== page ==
(3.) Philip Rosen points out that when film theorists write of the "apparatus," they often "will have in mind not simply 'the cinema machine' in the literal sense (e.g., the basic camera-projector mechanism), but this literal machine in the context of a larger social and/or cultural and/or institutional 'machine,' for which the former is only a point of convergence of several lines of force of the latter" (282). In other words, just as dominant cinematic representation presents an onscreen illusion of a seamless reality, so too ideologies present themselves as "natural," as realities, rather than as constructs.

(4.) Because it is a film written and directed by a man, and based on a novel written by another man (Russell Banks), The Sweet Hereafter does not provide an example of a woman wrirer's narrative strategy or anti-patriarchal use of discourse. But it is nonetheless a feminist text that achieves its critique of patriarchy not only through its portrayal of Nicole within the text but also in its own self-conscious, nonlinear narrative strategy which comes to be coded "feminine." I refer to Homans's article here because her work very cogently and usefully condenses the work of numerous feminist narrative theorists. While her argument hinges ultimately upon narrative and race, her comments are nonetheless relevant to Egoyan's film which, like the fictions Humans focuses upon, treats a previously untold story, in this case that of an incest survivor.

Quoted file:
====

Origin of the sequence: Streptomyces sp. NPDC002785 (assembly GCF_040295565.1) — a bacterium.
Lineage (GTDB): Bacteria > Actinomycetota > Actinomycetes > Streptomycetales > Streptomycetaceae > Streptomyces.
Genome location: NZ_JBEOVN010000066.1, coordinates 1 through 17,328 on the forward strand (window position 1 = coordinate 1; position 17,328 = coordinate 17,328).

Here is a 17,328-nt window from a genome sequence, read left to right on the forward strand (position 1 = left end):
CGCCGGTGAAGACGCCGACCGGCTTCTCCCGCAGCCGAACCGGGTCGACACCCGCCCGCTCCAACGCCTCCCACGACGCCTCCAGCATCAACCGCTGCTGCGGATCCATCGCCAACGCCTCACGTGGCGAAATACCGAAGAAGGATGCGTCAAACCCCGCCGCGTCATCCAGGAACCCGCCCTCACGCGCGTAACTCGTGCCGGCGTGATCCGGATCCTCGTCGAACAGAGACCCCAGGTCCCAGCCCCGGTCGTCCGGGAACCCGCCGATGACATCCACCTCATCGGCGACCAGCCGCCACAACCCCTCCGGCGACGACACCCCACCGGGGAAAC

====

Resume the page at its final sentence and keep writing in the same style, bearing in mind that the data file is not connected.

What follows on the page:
(5.) For feminist film theorists, the problem of a woman's language being tied to her body is made thornier by the medium of film itself, where a woman's voice, at least in the classical narrative cinema, is nearly always accompanied by images of her body. Consequently, in "Visual Pleasure and Narrative Cinema' Laura Mulvey calls for the end of the narrative cinema as we know it. Likewise Kaja Silverman finds her positive examples in avant-garde films. Yet her comments on the representation of the maternal voice in Laura Mulvey and Peter Wollen's experimental film Riddles of the Sphinx actually apply well to The Sweet Hereafter: "[F]ar from foreclosing upon the social, the maternal voice now establishes motherhood as a point of crucial intersection between politics and subjectivity, economics and the family, personal history and a collective future. The questions it asks lead back into memory and 'Out into society'" (131-32). My point is two-fold: first, such a statement can be made about narrative, not just experimental, cinema. (Indeed, Teresa de Lauretis calls for more attention to the oppositional potential of narrative films, but her accounts of how narrative might function in this way remain somewhat unsatisfying.) Second, the female body becomes politicized and historicized in such a way that to corporealize voice is not necessarily to essentialize or objectify the body.